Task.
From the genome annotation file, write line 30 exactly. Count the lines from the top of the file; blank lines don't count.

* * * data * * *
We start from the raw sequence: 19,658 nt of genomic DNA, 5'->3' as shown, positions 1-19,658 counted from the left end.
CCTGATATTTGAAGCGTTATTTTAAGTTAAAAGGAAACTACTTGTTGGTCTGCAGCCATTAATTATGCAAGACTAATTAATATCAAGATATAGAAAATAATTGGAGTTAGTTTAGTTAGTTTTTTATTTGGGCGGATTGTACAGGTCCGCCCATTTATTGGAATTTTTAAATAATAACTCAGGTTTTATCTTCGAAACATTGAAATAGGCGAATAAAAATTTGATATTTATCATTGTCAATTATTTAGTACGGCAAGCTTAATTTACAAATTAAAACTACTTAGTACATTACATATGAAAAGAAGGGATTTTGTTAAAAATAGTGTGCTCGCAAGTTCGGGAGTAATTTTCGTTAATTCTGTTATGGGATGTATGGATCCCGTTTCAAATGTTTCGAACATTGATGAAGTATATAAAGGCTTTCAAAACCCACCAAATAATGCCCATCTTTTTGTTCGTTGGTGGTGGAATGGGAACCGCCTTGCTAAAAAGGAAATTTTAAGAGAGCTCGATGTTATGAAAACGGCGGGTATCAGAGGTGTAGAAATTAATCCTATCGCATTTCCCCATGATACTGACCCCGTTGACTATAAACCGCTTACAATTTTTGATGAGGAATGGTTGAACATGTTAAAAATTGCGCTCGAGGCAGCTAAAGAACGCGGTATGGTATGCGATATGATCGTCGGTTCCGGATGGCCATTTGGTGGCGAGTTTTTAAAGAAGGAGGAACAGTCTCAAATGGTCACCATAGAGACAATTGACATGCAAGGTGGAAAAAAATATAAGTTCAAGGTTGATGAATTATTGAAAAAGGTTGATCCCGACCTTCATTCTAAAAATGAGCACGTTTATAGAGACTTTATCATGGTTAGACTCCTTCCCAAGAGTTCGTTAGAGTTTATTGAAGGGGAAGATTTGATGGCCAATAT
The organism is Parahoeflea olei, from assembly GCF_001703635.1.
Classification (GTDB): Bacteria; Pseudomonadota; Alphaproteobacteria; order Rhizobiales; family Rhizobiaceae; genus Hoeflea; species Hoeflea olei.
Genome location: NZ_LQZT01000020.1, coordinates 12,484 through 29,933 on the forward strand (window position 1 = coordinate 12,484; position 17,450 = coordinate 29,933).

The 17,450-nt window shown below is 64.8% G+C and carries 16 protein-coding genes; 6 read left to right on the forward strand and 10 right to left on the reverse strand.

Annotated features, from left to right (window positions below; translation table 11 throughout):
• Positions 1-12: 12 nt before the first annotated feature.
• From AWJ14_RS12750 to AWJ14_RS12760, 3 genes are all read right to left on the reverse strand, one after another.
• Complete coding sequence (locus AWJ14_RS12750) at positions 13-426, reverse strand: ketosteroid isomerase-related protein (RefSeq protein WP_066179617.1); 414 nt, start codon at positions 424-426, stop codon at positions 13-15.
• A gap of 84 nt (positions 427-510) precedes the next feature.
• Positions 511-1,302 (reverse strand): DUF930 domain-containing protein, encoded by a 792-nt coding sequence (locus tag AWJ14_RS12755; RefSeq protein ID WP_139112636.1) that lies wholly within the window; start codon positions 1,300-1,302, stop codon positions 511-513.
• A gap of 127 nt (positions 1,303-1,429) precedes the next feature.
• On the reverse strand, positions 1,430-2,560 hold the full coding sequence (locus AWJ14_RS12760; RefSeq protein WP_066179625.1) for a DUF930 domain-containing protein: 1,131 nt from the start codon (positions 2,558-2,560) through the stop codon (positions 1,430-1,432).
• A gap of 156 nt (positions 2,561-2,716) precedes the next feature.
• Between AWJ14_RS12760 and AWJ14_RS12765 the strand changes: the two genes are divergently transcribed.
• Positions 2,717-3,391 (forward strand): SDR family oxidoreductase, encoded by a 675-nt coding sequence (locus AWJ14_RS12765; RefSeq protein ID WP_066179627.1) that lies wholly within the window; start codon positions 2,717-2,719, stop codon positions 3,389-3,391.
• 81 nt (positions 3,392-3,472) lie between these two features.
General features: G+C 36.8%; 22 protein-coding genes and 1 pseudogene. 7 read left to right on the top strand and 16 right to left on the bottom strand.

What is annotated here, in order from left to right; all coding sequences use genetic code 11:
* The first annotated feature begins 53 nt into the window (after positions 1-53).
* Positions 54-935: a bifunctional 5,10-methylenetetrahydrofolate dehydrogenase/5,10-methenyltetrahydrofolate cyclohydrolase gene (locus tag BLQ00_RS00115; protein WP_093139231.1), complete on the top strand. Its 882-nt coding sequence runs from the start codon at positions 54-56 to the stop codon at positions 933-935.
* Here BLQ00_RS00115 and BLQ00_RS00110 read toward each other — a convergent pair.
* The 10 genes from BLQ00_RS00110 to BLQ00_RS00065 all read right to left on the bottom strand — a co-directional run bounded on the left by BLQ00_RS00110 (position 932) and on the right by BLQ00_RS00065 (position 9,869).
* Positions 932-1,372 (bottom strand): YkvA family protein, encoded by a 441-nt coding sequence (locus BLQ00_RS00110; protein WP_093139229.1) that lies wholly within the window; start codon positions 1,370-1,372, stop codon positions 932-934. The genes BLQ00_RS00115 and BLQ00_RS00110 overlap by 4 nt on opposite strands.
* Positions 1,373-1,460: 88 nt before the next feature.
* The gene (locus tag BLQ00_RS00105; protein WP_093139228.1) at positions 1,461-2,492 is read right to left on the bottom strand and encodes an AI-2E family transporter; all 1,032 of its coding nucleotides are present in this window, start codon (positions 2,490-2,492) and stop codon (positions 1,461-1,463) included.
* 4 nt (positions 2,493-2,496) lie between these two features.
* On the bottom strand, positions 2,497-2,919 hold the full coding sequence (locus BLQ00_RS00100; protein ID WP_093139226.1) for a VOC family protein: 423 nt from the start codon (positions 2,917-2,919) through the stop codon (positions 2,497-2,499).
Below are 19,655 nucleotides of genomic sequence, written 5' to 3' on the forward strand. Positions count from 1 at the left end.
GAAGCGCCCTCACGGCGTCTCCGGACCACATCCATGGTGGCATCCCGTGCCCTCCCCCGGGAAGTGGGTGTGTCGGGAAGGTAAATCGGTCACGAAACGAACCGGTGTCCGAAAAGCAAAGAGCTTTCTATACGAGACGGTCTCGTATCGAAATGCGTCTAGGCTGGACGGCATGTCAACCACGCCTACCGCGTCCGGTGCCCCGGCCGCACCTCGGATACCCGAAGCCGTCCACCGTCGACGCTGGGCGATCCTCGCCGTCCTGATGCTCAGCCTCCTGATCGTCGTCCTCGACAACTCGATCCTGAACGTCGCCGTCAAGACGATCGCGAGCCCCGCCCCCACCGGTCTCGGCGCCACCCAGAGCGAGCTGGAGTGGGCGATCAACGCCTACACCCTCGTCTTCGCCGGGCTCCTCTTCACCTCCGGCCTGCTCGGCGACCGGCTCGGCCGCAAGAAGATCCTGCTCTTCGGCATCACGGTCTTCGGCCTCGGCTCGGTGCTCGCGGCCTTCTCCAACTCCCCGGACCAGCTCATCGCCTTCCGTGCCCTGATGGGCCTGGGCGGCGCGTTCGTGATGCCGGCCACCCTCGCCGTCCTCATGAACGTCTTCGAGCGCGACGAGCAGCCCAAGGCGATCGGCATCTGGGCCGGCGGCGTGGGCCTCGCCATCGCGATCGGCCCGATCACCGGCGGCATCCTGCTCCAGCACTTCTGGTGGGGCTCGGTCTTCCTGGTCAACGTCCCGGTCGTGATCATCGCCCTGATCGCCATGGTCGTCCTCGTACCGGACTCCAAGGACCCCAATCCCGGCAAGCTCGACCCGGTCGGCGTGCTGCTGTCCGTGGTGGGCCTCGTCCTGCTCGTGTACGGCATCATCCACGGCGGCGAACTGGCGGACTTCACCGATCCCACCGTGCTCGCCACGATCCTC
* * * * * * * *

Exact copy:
Below are 19,655 nucleotides of genomic sequence, written 5' to 3' on the forward strand. Positions count from 1 at the left end.